MN: I came in the month of August. The weather was just fine, so there was not an extreme exchange. I found people friendly, extremely friendly. I just felt at home. PS: Do you remember anything in particular about your journey? Did you fly or come in a boat? MN: I flew. I came in New York, Kennedy, JFK, Kennedy airport. A friend of my dad was there to receive me. He was in the embassy. I stayed with him three days. He showed me around New York and so I think it started out that somebody from home was


there to receive me. And then flew to Minnesota and I had a host family, Patty and Bob Shoop. They came to receive me at the airport. PS: How did you get hooked up with them?

MN: From the university I got correspondence that I was assigned a host family to make my initial stay comfortable and at the same time get used to the type of life. PS: Did you stay in their home?

MN: I stayed in their home three weeks, and even to this day, we are very good friends. Our relationship has stayed strong. PS: What struck you when you first came, the things that stood out that were very, very different from back home? MN: I think if I now go back 30 years, the main remembrance I have is it was a very clean city that I came to, Minneapolis. New York did not impress me as a clean city. People were very friendly and hospitable. Those were my first impressions. And it seemed like very safe place, not that at that time when I came, in Delhi, I didn’t find any crime there either, but here it kind of looked like everybody was very safe to walk on the roads at any time. PS: Do you keep having that impression or has that changed?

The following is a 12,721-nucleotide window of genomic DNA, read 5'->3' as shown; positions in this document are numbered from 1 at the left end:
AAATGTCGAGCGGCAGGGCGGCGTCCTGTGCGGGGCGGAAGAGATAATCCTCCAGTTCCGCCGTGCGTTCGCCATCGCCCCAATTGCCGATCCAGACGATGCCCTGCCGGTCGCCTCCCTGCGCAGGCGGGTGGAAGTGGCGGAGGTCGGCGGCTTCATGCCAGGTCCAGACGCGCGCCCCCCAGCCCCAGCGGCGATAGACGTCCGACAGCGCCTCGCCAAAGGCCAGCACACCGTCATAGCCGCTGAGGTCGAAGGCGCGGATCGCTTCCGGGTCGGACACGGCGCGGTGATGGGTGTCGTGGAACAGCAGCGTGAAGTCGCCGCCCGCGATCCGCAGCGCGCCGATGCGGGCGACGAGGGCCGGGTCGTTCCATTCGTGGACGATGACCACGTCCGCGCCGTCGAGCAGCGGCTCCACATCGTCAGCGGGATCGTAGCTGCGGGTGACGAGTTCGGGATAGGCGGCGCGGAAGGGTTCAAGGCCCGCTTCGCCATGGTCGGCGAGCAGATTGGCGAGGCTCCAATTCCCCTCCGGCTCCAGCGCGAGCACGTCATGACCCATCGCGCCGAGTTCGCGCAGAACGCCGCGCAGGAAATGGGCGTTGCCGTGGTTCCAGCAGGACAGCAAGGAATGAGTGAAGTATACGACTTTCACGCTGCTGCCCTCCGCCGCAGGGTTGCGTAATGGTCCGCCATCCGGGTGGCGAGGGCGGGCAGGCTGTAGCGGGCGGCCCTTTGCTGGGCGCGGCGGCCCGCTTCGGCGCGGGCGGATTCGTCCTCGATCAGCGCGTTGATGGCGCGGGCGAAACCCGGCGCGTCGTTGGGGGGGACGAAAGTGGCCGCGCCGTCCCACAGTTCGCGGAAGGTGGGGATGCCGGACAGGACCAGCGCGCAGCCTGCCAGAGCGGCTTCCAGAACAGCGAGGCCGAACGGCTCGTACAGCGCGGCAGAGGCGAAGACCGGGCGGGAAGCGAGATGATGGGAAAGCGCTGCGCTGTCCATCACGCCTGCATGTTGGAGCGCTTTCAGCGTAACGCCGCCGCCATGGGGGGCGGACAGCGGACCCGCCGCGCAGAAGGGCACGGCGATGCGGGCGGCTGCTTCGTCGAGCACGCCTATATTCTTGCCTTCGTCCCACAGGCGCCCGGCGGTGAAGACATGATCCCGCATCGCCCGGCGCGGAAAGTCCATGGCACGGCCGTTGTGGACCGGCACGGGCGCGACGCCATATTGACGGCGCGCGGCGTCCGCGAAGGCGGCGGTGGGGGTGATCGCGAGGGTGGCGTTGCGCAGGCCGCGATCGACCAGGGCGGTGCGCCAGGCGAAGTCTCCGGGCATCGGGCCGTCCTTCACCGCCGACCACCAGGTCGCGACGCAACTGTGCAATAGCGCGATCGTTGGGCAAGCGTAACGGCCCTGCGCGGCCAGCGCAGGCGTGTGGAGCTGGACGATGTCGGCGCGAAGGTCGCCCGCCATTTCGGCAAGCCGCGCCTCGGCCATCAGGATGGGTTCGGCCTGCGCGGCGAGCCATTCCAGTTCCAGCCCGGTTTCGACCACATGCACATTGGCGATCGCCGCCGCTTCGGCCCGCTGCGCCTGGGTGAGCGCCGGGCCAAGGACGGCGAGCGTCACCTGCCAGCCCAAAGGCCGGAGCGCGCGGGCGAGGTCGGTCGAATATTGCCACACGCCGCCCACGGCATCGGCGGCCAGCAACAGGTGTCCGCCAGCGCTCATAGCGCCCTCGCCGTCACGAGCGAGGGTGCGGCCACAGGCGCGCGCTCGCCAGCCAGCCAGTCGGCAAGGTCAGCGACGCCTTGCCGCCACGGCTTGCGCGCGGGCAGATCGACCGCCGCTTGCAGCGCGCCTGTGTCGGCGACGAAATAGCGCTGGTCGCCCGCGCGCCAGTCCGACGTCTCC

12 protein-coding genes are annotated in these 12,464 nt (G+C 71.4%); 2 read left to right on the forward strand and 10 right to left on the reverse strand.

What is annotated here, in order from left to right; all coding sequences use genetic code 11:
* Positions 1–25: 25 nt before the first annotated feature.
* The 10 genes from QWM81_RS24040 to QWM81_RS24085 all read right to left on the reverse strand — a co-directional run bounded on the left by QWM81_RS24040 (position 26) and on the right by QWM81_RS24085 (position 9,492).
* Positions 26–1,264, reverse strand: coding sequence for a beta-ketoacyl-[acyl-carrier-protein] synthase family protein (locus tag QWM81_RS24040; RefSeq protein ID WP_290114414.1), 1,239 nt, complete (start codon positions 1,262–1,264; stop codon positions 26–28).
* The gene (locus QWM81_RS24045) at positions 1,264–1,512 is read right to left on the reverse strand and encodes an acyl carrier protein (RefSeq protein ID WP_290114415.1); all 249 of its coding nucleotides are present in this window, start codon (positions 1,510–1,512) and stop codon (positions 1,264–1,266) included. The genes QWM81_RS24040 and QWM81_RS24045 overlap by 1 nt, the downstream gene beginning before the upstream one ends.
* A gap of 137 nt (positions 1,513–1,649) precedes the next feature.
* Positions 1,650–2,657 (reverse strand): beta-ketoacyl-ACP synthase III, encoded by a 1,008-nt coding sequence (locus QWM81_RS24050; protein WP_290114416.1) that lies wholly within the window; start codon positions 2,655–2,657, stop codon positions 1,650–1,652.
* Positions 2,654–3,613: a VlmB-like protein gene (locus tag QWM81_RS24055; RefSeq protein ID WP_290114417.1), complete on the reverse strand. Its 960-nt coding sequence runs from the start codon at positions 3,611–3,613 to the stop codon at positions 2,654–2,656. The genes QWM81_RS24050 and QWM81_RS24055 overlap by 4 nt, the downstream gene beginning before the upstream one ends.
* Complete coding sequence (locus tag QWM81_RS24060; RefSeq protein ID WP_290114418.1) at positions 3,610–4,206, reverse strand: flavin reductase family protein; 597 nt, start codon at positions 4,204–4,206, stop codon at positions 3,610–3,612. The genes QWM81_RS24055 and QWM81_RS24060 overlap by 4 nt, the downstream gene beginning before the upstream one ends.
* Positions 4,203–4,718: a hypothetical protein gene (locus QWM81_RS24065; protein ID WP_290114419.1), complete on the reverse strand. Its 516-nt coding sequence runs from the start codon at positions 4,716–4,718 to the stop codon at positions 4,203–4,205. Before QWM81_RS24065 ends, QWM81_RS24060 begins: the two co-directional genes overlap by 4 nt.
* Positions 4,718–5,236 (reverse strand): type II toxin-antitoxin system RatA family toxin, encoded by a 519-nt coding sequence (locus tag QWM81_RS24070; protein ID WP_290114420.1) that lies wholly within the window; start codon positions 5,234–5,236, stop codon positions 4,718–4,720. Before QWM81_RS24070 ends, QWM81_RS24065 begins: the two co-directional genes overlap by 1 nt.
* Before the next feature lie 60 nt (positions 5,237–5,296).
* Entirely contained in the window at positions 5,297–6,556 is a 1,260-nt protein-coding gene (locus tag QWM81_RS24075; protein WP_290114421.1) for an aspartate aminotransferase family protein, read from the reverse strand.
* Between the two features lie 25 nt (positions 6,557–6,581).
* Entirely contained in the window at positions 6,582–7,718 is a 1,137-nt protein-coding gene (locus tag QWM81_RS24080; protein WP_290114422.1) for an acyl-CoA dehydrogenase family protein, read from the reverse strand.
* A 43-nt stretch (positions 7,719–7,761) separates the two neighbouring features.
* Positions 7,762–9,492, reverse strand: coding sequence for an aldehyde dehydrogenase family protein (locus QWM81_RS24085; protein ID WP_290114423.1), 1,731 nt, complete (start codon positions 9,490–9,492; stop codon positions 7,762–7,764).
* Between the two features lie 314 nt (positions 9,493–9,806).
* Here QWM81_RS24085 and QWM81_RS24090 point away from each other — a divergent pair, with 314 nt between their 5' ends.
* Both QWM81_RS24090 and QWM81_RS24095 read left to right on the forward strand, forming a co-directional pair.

MN: I think now that has changed because there are a lot of areas in the Twin Cities where you say you don’t drive at night, not even in certain parts of the day, like near Lake Street, but that wasn’t like that when I came. PS: Were you on a student visa when you came?

MN: I was, yes. I might give you another observation to the previous question. During the initial two, three weeks when I arrived in Minneapolis, Patty used to drive me out to University of Minnesota. This was the orientation two weeks, where you get used to your classrooms, get used to the campus and library and other things. I do remember when we drove out of the driveway, she never closed the garage door down, never locked the front door, and she dropped me and she went shopping and everything, and when she picked me up and I knew she has not gone home during this time, so the doors were open and there was no problem.



And that was a surprise?

MN: That was a surprise, and I wrote a lot about it back home. That’s not the situation now. PS: MN: PS: In New Delhi, do you always lock your doors? Yes. And even now in Minneapolis, you lock your doors. That’s right. I always lock mine.